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Last year, the notorious “Stagefright” flaw in Google’s Android operating system affected millions of devices, allowing hackers to execute code simply by sending a malicious MMS message.

Dubbed one of the biggest security concerns ever, the vulnerability appears to be back – this time, targeting iPhones, iPads, iMacs and Macbooks.

According to senior security researcher Tyler Bohan at Cisco Talos, the Stagefright-like bug (CVE-2016-4631) resides in ImageIO, which is used in the handling of TIFF image files.

In a blog post, Bohan explained:

“The Tagged Image File Format (TIFF) is a file format that is popular with graphic artists, photographers and the publishing industry because of its ability to store images in a lossless format. TIFF was created to try to establish a common scanned image file format in the mid 1980s. Cisco Talos has discovered a vulnerability in the way in which the Image I/O API parses and handles tiled TIFF image files. When rendered by applications that use the Image I/O API, a specially crafted TIFF image file can be used to create a heap based buffer overflow and ultimately achieve remote code execution on vulnerable systems and devices.”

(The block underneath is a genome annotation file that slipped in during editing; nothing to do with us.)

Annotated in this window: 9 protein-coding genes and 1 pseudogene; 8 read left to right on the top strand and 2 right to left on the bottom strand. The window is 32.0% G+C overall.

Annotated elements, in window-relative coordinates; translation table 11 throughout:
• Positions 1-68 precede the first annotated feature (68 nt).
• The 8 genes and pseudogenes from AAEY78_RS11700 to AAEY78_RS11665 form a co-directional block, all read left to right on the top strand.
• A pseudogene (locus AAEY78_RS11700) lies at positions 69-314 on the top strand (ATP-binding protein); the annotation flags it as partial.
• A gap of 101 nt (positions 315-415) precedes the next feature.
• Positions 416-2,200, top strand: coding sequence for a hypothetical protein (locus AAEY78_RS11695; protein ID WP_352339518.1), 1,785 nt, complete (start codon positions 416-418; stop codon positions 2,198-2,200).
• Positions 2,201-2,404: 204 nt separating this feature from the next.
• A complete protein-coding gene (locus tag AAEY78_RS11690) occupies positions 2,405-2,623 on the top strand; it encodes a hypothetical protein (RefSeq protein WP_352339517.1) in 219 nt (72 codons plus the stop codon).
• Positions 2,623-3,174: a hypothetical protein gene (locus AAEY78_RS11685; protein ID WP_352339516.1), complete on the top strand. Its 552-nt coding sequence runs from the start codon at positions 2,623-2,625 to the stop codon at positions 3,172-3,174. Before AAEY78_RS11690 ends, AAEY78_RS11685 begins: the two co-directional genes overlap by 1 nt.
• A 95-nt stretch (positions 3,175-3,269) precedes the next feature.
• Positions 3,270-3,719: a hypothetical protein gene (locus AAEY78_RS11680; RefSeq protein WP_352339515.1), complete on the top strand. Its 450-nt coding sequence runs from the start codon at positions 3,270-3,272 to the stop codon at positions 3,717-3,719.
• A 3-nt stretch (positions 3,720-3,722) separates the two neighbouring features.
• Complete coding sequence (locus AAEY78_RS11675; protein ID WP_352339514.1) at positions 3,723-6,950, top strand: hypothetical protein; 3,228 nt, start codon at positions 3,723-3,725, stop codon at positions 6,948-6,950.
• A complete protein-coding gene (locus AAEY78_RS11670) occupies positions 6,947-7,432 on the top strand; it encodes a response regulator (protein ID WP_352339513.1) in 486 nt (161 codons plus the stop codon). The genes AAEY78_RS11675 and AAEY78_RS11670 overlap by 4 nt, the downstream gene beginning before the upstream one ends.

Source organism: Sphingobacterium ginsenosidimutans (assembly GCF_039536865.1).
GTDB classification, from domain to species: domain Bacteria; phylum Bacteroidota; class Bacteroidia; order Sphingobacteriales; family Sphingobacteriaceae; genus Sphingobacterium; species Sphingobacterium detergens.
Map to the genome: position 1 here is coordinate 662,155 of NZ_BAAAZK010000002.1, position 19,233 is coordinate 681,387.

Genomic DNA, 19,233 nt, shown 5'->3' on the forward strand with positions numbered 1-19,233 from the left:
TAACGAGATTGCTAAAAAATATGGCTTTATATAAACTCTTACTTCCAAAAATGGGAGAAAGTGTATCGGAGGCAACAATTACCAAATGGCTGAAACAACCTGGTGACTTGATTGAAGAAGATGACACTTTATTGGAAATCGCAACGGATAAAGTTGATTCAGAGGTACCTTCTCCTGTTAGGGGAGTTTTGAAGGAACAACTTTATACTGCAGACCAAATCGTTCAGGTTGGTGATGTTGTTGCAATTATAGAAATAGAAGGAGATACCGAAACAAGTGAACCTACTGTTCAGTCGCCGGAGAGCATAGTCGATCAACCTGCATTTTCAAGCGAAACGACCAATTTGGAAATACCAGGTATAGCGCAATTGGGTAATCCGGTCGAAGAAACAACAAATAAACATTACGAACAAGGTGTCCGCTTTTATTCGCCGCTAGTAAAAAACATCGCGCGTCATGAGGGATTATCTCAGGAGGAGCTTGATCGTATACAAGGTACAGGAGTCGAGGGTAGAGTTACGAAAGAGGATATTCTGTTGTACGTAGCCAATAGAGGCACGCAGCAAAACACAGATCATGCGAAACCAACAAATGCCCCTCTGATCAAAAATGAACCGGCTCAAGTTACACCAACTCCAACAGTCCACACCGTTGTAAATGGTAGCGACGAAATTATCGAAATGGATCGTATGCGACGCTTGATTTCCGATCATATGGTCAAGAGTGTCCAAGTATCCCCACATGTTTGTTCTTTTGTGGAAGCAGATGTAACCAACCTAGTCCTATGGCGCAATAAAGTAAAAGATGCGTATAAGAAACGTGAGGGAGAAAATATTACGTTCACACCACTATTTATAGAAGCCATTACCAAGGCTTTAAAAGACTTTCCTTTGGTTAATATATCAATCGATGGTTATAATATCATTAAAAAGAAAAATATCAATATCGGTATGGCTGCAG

An attacker could attempt to exploit the vulnerability using a variety of potential attack vectors, including iMessages, malicious web pages, MMS messages or other malicious file attachments opened by an application that leverages ImageIO, warned Bohan.

“Furthermore, depending on the delivery method chosen by an attacker, this vulnerability is potentially exploitable through methods that do not require explicit user interaction since many applications (i.e. iMessage) automatically attempt to render images when they are received in their default configurations,” said Bohan.

Like the Android Stagefright bug, successful exploitation could allow an attacker to execute arbitrary code on a user’s device, such as adding the device to their botnet or installing more intrusive malware.

The good news is Apple has issued a fix and is urging users to download the latest versions of iOS and Mac OS X to protect themselves. Nonetheless, the number of devices still vulnerable is expected to be significant.

The bug affects OS X 10.11.5 and iOS 9.3.2 and is believed to be present in all previous versions.

“Exploitation wise, Talos estimates there is about a two-week effort to get from the information we disclosed publicly to a fully working exploit with a decent amount of reliability,” said Bohan.